How to increase the average lifespan of chickens

To extend the average lifespan of your chickens, here are some important tips.

Choose breeds wisely – Heritage and dual purpose breeds like Orpingtons, Australorps, and Plymouth Rocks generally live longer than production breeds like Leghorns. Aim for 5+ year lifespan breeds.

Provide plenty of space – Allow at least 4 square feet inside the coop and 8-10 square feet in the run per bird. Overcrowding causes stress.

Allow free-ranging – Access to fresh air and exercise boosts health and immunity. Rotate ranging areas to provide new foraging spots.

Feed quality diet – Offer a balanced feed with 16-18% protein, calcium for shell strength, and antioxidants for immunity. Supplement with scraps.

Encourage natural behaviors – Provide dust baths, roosts, and nest boxes so chickens can express their natural behaviors.

Practice good biosecurity – Quarantine new birds. Keep wild birds away. Clean coop/runs to prevent disease spread.

Groom chickens – Check for external parasites. Clip nails and trim feathers if needed. Keeping clean prevents issues.

Observe flock daily – Monitor for injuries, illness, behavior changes. Isolate and treat sick birds promptly.

Control predators – Use secure fencing and coop locks. House birds safely at night. Deter aerial predators.

Manage in winter – Insulate the coop, use heat lamps for warmth, ensure adequate ventilation, check water frequently to prevent freezing.

By choosing long-lived breeds, feeding well, allowing natural behaviors, maintaining health, and following good management practices, you can help your backyard chickens thrive and reach their maximum lifespan potential.

Average Chicken Life Expectancy vs other poultry animals

Chicken Life Expectancy

Here is a comparison of the average lifespan of chickens versus other common poultry animals:


  • Laying hens: 2-4 years
  • Meat chickens: 6-8 weeks
  • Backyard/pet chickens: 5-8 years
  • Record: 16 years


  • Commercial turkeys: 2-3 years
  • Wild turkeys: 3-4 years
  • Record: 12 years


  • Meat/Pekin ducks: 2-3 years
  • Pet ducks: 5-8 years
  • Wild ducks: 10-20 years
  • Record: 20 years


  • Commercial geese: 3-4 years
  • Pet geese: 10-15 years
  • Wild geese: 10-24 years
  • Record: 40 years


  • Ringneck pheasants: 2-5 years
  • Wild pheasants: 1.5-2.5 years
  • Record: 9-12 years


  • Bobwhite quail: 1-2 years
  • Coturnix quail: 2-3 years
  • Record: 5-7 years

Commercially raised poultry tends to have the shortest lifespans of 2-4 years, while wild and pet/hobby poultry can live significantly longer into the 5-20 year range. Geese and macaws stand out with potential lifespans over 30 years. Proper care and habitat contributes greatly to longevity across all poultry.

What Do Chickens Eat?

Chickens are omnivores and require a well-balanced diet to stay healthy and productive. Their diet should include carbohydrates, protein, fat, vitamins, minerals, and water.

  • Commercial feed – Most chickens are fed a commercial pelleted feed that contains grains, protein sources, vitamins, and minerals. This provides a balanced diet.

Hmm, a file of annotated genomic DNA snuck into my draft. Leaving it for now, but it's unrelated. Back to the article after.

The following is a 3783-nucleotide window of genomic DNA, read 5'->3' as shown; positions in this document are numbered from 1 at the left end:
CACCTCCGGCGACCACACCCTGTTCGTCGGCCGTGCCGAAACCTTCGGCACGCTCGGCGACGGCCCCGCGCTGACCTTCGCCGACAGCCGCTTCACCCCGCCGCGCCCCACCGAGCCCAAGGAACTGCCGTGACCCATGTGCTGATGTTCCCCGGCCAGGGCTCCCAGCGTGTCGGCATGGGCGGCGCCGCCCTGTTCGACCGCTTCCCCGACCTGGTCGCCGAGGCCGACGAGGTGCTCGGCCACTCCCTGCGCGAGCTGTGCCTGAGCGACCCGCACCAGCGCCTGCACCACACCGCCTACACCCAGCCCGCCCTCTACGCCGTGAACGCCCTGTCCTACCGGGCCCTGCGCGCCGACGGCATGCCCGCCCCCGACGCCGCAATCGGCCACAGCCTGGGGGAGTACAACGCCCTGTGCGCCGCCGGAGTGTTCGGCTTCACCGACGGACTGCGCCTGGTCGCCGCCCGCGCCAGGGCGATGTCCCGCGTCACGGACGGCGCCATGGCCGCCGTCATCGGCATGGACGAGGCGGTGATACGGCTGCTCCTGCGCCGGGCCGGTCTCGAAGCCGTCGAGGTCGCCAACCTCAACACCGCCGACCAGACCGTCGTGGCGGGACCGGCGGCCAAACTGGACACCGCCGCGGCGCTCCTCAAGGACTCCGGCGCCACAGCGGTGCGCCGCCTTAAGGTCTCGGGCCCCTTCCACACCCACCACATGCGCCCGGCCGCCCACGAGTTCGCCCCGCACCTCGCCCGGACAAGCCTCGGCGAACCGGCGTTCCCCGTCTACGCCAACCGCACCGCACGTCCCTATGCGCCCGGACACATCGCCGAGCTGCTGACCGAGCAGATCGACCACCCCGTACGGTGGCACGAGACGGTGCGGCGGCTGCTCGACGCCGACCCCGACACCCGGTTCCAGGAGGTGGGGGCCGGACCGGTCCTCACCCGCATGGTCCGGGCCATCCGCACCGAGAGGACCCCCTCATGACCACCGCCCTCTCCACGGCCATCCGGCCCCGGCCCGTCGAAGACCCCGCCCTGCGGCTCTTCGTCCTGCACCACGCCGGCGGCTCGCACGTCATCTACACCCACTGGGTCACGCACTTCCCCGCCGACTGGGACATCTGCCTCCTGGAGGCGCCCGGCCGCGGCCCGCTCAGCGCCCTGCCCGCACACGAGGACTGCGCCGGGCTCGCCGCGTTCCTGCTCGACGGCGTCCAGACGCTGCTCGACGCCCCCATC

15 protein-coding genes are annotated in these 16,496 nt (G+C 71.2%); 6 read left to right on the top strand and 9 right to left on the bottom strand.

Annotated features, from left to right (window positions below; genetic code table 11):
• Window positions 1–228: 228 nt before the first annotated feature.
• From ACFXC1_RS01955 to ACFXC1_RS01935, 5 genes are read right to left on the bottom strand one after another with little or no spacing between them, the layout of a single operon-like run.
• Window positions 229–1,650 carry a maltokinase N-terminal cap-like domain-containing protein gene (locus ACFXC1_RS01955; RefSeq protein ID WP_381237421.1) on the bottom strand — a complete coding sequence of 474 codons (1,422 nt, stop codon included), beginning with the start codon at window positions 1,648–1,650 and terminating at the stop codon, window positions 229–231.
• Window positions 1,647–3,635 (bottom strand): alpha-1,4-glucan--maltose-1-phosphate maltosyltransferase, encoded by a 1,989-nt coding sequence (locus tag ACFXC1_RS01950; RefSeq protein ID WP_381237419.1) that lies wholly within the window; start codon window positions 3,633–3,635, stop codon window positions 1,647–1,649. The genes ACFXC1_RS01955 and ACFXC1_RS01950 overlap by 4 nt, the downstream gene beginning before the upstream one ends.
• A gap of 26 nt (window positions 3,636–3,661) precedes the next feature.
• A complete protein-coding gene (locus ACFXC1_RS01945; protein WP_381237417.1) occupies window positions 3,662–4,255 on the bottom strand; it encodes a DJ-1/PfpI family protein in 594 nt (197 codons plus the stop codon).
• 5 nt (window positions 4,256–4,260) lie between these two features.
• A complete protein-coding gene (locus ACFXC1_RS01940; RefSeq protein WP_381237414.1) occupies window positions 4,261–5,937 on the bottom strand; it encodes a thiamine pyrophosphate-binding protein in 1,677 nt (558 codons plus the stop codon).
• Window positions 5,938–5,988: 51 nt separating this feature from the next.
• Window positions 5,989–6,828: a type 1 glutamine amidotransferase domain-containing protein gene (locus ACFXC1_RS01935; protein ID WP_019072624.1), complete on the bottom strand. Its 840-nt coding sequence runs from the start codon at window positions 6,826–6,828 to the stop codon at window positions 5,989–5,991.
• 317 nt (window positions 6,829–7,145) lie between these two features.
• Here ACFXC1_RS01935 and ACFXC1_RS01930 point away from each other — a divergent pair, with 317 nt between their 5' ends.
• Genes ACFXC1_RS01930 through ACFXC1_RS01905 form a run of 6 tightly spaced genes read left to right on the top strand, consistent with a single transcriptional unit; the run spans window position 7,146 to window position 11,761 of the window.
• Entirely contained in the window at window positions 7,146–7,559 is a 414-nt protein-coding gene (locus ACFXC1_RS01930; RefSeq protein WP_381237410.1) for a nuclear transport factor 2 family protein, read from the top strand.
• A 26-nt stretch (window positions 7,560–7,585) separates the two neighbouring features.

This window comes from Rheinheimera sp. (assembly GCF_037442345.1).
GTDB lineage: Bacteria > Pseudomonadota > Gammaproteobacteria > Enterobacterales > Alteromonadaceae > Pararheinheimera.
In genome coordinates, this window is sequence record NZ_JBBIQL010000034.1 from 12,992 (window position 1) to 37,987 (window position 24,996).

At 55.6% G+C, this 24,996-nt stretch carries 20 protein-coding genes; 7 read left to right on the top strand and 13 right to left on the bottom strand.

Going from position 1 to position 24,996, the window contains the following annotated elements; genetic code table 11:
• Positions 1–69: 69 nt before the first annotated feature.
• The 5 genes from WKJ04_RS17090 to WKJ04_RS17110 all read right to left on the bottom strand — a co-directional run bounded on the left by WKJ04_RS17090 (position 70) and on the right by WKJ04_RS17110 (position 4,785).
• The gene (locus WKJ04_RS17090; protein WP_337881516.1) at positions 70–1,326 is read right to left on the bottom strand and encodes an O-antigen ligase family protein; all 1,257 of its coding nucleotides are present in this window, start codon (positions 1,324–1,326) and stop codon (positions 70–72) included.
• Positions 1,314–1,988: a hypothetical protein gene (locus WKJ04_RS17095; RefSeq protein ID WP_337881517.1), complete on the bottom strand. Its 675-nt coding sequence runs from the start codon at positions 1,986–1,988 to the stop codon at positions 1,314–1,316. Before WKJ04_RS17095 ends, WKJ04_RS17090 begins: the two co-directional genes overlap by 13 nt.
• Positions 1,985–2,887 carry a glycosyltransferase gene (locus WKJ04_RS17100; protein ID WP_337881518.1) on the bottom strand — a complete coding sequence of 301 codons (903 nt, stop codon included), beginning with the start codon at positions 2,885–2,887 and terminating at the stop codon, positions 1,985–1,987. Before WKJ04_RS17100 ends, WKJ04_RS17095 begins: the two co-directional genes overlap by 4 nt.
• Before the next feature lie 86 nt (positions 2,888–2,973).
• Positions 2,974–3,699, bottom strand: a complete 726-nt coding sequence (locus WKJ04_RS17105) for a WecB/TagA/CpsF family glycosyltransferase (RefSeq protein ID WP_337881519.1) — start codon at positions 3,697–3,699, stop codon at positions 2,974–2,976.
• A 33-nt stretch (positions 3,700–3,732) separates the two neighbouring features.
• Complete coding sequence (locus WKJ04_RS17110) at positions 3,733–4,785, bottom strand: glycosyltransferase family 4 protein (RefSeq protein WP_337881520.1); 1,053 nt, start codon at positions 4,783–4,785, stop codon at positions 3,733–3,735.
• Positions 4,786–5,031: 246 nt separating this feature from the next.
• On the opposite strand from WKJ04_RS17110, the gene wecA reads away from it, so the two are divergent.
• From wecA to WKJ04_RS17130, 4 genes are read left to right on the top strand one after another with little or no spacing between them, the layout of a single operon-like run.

• Grains – Chickens enjoy grains like corn, wheat, oats, and barley. They get energy from the carbohydrates.
  • Vegetables/Fruits – Chickens will eat most veggies and fruits including leafy greens, broccoli, berries, melons, tomatillos, squash etc.
  • Insects/Worms – Chickens are omnivores and will seek out bugs, worms, grubs in the soil. Great source of protein.
  • Seeds – They enjoy sunflower seeds, flax seeds, millet. Good source of fat, beans, fiber and minerals.
  • Table scraps – Leftover greens, grains, meats, eggshells, dairy etc. Can supplement but shouldn’t be only diet.
  • Grit – Chickens need grit such as sand, soil or oyster shells to grind and digest food in their gizzards.
  • Treats – Used sparingly as treats – unsalted popcorn, cracked corn, mealworms, fresh fruits.

Find Out : – Chickens Eat BaconChickens Eat Sausage


How long do chickens live after they stop laying?

Laying hens typically live around 2-4 years total. They are most productive for the first 1-2 years, then egg production declines.

After 2 years old, most hens have stopped or significantly reduced laying. But they can still live a few more years.

In commercial operations, hens are “spent” and culled after 1-2 laying seasons. But pet chickens can live 3-5 years after they stop laying with proper care.

Factors like breed, diet, predator exposure, and illness impact post-laying lifespan. Heritage breeds tend to live longer than commercial hybrids.

With good nutrition and healthcare, backyard hens can live 5+ years after retiring from laying. The oldest chicken recorded lived to 16 years old.

How long do free range chickens live?

On average, free range chicken lifespan is 1-2 years longer than confined chickens. Their lifespans average 6-10 years.

The increased lifespan is due to reduced stress, stronger immune systems, and more exercise from ranging freely.

Commercial free range layer hens live around 3-5 years normally. Backyard free range chickens living 6-8 years is common.

Heritage and bantam breeds that are allowed to free range regularly reach 10 years or older. The longevity record is 16 years.

About Irfan Iqbal DVM

Hi, Dr irfan here, i have done Doctor of Veterinary Medicine from UVAS, Lahore which is one of the university of pakistan.

i have extensive experience in
1-Disease diagnosis
3-neutring, spaying,
5-urinary catheter passing, ear cropping, tail docking and other surgeries.
6- restraining, handling of pets especially dogs and cats
7- expert in management of feed and nutritional requirements
8- Dog training and basic obedience to owner.
9- teaching commands like sit, come, stop, as well as litre training and name recognizing